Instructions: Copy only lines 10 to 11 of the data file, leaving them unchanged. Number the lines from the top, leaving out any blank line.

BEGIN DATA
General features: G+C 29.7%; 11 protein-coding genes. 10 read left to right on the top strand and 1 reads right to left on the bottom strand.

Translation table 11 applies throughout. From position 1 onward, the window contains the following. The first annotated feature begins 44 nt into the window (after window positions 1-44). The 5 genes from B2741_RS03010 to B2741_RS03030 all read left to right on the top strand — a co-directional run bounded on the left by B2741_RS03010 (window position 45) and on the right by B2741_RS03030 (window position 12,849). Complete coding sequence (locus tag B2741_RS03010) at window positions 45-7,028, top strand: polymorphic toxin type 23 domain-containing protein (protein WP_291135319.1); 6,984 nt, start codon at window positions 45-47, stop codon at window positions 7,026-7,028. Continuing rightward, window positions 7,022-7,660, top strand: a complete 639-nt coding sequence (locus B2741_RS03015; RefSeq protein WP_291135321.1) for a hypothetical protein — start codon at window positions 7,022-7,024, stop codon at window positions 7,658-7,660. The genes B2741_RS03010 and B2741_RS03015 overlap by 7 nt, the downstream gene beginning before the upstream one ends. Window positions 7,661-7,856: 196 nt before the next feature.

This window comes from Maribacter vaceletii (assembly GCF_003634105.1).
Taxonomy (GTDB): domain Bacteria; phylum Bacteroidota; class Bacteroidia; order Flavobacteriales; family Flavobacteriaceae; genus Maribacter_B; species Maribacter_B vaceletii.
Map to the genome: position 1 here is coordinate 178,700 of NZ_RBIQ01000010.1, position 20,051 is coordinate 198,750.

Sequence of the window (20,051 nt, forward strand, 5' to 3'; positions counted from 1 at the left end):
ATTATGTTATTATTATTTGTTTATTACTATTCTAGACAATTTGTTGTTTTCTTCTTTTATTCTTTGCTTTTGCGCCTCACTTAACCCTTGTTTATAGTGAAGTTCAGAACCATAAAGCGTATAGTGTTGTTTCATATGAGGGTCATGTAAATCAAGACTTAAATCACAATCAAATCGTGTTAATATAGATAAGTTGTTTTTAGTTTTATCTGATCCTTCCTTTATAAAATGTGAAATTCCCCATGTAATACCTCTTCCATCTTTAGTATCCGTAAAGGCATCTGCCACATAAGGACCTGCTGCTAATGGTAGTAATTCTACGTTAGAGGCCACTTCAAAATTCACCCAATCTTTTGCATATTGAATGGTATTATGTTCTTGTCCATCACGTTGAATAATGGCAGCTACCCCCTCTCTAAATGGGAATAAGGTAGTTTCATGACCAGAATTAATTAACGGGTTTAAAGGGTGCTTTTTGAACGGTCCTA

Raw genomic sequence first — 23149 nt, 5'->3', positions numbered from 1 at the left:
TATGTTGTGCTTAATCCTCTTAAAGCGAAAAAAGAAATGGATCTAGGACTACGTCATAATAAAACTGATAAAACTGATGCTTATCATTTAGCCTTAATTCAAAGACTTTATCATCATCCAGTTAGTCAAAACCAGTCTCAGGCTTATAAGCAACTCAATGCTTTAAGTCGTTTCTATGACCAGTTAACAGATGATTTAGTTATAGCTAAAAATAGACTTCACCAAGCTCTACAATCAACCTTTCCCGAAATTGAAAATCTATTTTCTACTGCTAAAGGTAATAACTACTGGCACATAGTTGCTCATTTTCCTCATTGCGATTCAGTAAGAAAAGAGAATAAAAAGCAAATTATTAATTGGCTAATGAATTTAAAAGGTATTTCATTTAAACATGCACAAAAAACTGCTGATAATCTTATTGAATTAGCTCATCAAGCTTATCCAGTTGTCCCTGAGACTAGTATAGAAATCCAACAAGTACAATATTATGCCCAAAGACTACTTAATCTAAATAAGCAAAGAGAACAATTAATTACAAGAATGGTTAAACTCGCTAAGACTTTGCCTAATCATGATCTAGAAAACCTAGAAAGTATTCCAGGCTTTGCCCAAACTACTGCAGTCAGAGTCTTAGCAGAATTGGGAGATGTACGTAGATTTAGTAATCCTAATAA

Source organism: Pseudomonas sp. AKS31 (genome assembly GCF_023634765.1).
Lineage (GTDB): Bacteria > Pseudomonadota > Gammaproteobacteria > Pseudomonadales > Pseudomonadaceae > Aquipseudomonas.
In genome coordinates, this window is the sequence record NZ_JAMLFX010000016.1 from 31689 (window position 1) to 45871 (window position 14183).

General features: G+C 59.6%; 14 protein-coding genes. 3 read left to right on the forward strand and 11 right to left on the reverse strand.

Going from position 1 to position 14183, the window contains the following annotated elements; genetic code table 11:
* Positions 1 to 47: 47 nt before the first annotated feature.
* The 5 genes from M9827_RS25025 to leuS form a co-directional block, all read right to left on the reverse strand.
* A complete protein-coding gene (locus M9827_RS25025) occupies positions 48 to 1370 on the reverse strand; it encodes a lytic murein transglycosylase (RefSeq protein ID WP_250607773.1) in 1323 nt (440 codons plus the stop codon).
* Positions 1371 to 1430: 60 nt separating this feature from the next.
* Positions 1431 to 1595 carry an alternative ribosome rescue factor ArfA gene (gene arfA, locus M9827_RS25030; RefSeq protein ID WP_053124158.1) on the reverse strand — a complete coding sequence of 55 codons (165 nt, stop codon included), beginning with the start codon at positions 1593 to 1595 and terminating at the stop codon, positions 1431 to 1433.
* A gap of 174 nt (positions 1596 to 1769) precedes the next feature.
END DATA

Source organism: Pseudomonas sp. AKS31 (genome assembly GCF_023634765.1).
Lineage (GTDB): Bacteria > Pseudomonadota > Gammaproteobacteria > Pseudomonadales > Pseudomonadaceae > Aquipseudomonas.